Biglorryblog has Rod Simmonds to thank for this selection of pictures which shows you (if you’ve ever wondered) how they put up a wind turbine… It all starts with the latest Grove GTK1100 telescopic tower crane, unveiled at the Bauma construction show in Munich, which has completed its inaugural lifting job at a site in Germany, following an extensive test programme at the manufacturer’s Wilhelmshaven plant.
The first unit was recently to Wiesbauer, the Bietigheim-Bissingen based crane rental company that has helped to develop the mighty GTK. And here it is arriving in a field with its constituent parts on a bunch of artics. The GTK1100’s first job was in Ilshofen, Baden Würtemberg, southern Germany where it was used to install a 2KW wind turbine in a field for Repower Systems. Now sit back as Biglorryblog offers you a step-by-step guide to how to build a crane…
First the outriggers are lifted into place:
Next the hook block is ‘reeved.’ Whatever that means – I guess I’d use the word ‘threaded’…? Unless you crane freaks know any better?
Now the superstructure is raised, using a second mobile crane:
…and now it’s been finally lowered into place:
Up goes the mast, with a little bit of help from some hefty hydraulic rams:
…and locks into the vertical – looks like they’ve buried the outriggers too!
Next the pendant supports are lifted into place–and I can now see the outriggers so they clearly weren’t buried…
Now the crane’s mast is telescoped upwards, stretching the ‘guy-ropes’
With the pendants tensioned the crane is now finally ready to go to work!
The contract was completed with five lifts, the first three being the tower mast sections that weighed 62 tonnes, 53 tonnes and 45 tonnes respectively. Wonder how they hold the sections together..sellotape? Here, the second tower section weighing 53 tonnes is lifted into place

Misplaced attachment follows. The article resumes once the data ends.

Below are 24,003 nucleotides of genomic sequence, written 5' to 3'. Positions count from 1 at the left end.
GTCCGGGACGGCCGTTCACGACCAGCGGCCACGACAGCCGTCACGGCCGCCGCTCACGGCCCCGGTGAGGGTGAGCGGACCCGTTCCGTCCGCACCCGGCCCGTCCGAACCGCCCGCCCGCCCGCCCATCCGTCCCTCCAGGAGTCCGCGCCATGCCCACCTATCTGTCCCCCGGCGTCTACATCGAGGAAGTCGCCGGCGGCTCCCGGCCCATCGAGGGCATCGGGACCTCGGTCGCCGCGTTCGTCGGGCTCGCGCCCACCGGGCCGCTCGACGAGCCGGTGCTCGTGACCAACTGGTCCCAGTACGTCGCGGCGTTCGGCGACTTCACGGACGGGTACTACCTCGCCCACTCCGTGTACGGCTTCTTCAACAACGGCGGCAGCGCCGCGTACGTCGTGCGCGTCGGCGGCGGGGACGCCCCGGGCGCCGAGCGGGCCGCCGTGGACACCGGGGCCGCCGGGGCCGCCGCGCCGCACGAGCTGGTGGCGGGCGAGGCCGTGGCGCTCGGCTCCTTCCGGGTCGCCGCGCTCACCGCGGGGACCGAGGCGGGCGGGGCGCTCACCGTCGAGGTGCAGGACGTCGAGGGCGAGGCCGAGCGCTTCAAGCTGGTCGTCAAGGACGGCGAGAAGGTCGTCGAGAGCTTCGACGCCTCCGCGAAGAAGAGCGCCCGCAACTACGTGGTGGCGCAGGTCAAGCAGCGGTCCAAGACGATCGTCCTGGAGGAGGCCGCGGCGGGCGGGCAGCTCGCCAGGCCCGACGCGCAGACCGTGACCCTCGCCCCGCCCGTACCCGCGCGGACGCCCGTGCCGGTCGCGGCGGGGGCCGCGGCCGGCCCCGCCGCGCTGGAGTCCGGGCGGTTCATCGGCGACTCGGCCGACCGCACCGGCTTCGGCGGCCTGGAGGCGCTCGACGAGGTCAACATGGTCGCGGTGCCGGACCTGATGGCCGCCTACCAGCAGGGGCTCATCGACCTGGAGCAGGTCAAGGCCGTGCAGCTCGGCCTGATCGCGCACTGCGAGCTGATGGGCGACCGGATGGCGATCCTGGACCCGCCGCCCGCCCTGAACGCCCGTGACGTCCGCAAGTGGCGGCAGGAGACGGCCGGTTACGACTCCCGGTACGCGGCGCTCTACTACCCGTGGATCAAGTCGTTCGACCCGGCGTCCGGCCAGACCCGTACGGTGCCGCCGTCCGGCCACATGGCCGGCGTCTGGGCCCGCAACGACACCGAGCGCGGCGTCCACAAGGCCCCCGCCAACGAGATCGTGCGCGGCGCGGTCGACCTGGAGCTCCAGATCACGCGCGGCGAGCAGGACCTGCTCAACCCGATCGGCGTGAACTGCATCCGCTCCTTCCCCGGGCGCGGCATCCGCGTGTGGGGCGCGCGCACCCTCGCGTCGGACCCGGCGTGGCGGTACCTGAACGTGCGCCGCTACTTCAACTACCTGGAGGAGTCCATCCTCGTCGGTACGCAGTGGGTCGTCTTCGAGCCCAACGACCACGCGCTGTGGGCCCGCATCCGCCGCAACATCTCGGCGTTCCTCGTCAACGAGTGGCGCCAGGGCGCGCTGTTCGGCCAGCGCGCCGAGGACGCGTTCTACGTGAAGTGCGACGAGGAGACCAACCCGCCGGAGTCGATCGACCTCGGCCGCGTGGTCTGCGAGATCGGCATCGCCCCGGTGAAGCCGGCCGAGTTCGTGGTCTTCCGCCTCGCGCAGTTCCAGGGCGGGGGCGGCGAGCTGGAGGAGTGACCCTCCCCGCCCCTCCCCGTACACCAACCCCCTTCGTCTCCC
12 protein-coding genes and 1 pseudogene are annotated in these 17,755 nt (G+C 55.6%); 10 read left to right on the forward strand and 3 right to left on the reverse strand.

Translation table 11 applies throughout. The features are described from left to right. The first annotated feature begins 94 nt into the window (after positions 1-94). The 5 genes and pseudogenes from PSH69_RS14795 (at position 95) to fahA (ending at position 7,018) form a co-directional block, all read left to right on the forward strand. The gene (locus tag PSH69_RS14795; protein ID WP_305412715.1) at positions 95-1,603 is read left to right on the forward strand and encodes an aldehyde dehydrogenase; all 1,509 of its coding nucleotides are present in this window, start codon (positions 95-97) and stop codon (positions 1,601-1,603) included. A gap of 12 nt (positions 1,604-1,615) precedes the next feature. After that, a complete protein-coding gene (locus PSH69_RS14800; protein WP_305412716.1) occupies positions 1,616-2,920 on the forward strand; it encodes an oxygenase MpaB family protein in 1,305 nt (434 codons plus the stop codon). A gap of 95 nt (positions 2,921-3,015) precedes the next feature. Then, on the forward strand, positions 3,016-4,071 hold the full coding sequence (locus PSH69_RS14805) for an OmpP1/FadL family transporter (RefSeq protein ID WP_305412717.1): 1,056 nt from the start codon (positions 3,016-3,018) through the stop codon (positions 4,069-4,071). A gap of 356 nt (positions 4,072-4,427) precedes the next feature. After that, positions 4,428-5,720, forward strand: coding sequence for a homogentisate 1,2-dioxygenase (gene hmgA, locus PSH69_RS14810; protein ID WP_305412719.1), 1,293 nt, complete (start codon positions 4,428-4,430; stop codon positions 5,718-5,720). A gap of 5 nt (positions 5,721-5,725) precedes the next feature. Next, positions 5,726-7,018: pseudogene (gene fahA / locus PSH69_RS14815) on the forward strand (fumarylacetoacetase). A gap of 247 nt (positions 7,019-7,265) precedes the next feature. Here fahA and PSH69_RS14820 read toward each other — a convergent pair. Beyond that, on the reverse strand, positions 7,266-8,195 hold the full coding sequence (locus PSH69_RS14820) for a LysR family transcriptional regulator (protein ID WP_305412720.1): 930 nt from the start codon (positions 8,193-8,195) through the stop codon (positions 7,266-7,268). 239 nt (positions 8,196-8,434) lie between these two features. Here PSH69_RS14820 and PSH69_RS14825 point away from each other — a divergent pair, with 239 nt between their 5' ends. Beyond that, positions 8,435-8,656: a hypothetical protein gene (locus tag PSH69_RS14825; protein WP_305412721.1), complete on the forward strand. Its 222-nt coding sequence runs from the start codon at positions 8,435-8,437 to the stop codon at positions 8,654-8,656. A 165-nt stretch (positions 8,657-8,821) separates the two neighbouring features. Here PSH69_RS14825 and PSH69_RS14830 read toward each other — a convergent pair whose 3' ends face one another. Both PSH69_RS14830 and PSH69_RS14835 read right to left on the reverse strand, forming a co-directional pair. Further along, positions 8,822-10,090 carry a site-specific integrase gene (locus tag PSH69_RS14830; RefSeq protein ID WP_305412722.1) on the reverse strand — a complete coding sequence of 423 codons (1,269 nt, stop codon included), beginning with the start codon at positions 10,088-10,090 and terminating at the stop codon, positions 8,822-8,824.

Now the top section weighing 45 tonnes is located into position…
The nacelle was next, weighing 70 tonnes followed by the preassembled three-bladed propeller module. Each blade weighs 8 tonnes, with the assembled module being 42 tonnes… not something you’d want to drop on your foot.
The 70-tonne nacelle, the heaviest single load, is finally placed onto the 70-metre mast:
Here we can see the Grove GTK 1100 lifting one of the eight-tonne blades in tandem with a mobile crane, assembling the propeller module on the ground.
Now click through here to see the final finishing touches as the blade and hub assembly weighing 42 tonnes is at last lifted into place…go on, you’ve followed it this far you might as well see the end of it!
Phew…and you’re exhausted. What about me…it’s taken me ages to cut and paste this little lot into BLB! Anyway, Jochen Wiesbauer, managing director of Wiesbauer, tells me: ” ‘The performance of the GTK1100 on this first set of lifts was simply outstanding, because these lifts were the first in a field setting we took extra caution and double-checked everything. But even with this, the cost and time savings compared to other lift solutions were exceptional.”
Meanwhile, Frans Vanwinkel, [no relation to Rip] senior vice president of sales and marketing for
So there you have it…and if anyone ever asks you ‘How do they build a wind-turbine?’ you’ll be able to answer them…thanks to Biglorryblog!
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